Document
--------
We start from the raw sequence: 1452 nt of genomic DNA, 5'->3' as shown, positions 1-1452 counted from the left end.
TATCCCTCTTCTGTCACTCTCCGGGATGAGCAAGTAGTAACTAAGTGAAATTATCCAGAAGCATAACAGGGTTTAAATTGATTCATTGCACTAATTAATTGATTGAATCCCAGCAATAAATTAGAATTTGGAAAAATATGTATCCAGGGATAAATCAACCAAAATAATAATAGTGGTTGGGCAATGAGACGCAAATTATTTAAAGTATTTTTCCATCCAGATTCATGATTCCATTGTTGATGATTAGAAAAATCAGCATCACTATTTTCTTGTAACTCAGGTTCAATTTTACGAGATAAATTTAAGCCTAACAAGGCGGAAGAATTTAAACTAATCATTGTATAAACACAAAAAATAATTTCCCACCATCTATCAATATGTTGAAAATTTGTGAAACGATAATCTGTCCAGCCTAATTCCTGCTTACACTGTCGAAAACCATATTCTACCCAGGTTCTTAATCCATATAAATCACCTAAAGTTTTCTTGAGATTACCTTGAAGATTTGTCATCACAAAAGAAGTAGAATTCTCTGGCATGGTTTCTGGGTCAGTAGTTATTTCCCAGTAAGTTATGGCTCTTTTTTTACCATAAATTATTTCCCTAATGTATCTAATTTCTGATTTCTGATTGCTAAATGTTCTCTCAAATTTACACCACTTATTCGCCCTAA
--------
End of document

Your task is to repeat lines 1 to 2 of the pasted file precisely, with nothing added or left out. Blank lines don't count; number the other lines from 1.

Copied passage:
We start from the raw sequence: 1452 nt of genomic DNA, 5'->3' as shown, positions 1-1452 counted from the left end.
TATCCCTCTTCTGTCACTCTCCGGGATGAGCAAGTAGTAACTAAGTGAAATTATCCAGAAGCATAACAGGGTTTAAATTGATTCATTGCACTAATTAATTGATTGAATCCCAGCAATAAATTAGAATTTGGAAAAATATGTATCCAGGGATAAATCAACCAAAATAATAATAGTGGTTGGGCAATGAGACGCAAATTATTTAAAGTATTTTTCCATCCAGATTCATGATTCCATTGTTGATGATTAGAAAAATCAGCATCACTATTTTCTTGTAACTCAGGTTCAATTTTACGAGATAAATTTAAGCCTAACAAGGCGGAAGAATTTAAACTAATCATTGTATAAACACAAAAAATAATTTCCCACCATCTATCAATATGTTGAAAATTTGTGAAACGATAATCTGTCCAGCCTAATTCCTGCTTACACTGTCGAAAACCATATTCTACCCAGGTTCTTAATCCATATAAATCACCTAAAGTTTTCTTGAGATTACCTTGAAGATTTGTCATCACAAAAGAAGTAGAATTCTCTGGCATGGTTTCTGGGTCAGTAGTTATTTCCCAGTAAGTTATGGCTCTTTTTTTACCATAAATTATTTCCCTAATGTATCTAATTTCTGATTTCTGATTGCTAAATGTTCTCTCAAATTTACACCACTTATTCGCCCTAA